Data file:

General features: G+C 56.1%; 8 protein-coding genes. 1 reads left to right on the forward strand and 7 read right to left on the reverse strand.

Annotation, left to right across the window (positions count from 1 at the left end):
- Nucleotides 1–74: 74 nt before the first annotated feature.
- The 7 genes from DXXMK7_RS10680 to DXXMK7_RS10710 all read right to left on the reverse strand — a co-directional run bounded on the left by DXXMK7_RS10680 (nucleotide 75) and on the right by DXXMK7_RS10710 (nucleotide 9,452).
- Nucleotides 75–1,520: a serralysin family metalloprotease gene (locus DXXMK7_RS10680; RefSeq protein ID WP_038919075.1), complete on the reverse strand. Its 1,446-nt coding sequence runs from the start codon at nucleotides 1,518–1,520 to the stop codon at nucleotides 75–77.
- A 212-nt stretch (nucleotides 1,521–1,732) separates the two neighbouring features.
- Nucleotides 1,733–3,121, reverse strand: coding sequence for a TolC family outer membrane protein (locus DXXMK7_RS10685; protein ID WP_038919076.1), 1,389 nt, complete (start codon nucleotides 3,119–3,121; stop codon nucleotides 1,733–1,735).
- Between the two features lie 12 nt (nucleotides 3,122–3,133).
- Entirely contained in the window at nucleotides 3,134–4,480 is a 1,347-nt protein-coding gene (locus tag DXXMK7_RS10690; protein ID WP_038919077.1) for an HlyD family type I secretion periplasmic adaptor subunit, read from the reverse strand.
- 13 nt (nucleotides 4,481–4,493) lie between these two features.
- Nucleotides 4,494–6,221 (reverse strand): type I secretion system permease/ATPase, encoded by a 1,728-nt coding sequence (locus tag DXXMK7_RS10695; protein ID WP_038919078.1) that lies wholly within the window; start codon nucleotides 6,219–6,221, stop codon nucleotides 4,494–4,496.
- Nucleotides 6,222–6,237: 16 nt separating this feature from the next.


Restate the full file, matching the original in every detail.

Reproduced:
General features: G+C 56.1%; 8 protein-coding genes. 1 reads left to right on the forward strand and 7 read right to left on the reverse strand.

Annotation, left to right across the window (positions count from 1 at the left end):
- Nucleotides 1–74: 74 nt before the first annotated feature.
- The 7 genes from DXXMK7_RS10680 to DXXMK7_RS10710 all read right to left on the reverse strand — a co-directional run bounded on the left by DXXMK7_RS10680 (nucleotide 75) and on the right by DXXMK7_RS10710 (nucleotide 9,452).
- Nucleotides 75–1,520: a serralysin family metalloprotease gene (locus DXXMK7_RS10680; RefSeq protein ID WP_038919075.1), complete on the reverse strand. Its 1,446-nt coding sequence runs from the start codon at nucleotides 1,518–1,520 to the stop codon at nucleotides 75–77.
- A 212-nt stretch (nucleotides 1,521–1,732) separates the two neighbouring features.
- Nucleotides 1,733–3,121, reverse strand: coding sequence for a TolC family outer membrane protein (locus DXXMK7_RS10685; protein ID WP_038919076.1), 1,389 nt, complete (start codon nucleotides 3,119–3,121; stop codon nucleotides 1,733–1,735).
- Between the two features lie 12 nt (nucleotides 3,122–3,133).
- Entirely contained in the window at nucleotides 3,134–4,480 is a 1,347-nt protein-coding gene (locus tag DXXMK7_RS10690; protein ID WP_038919077.1) for an HlyD family type I secretion periplasmic adaptor subunit, read from the reverse strand.
- 13 nt (nucleotides 4,481–4,493) lie between these two features.
- Nucleotides 4,494–6,221 (reverse strand): type I secretion system permease/ATPase, encoded by a 1,728-nt coding sequence (locus tag DXXMK7_RS10695; protein ID WP_038919078.1) that lies wholly within the window; start codon nucleotides 6,219–6,221, stop codon nucleotides 4,494–4,496.
- Nucleotides 6,222–6,237: 16 nt separating this feature from the next.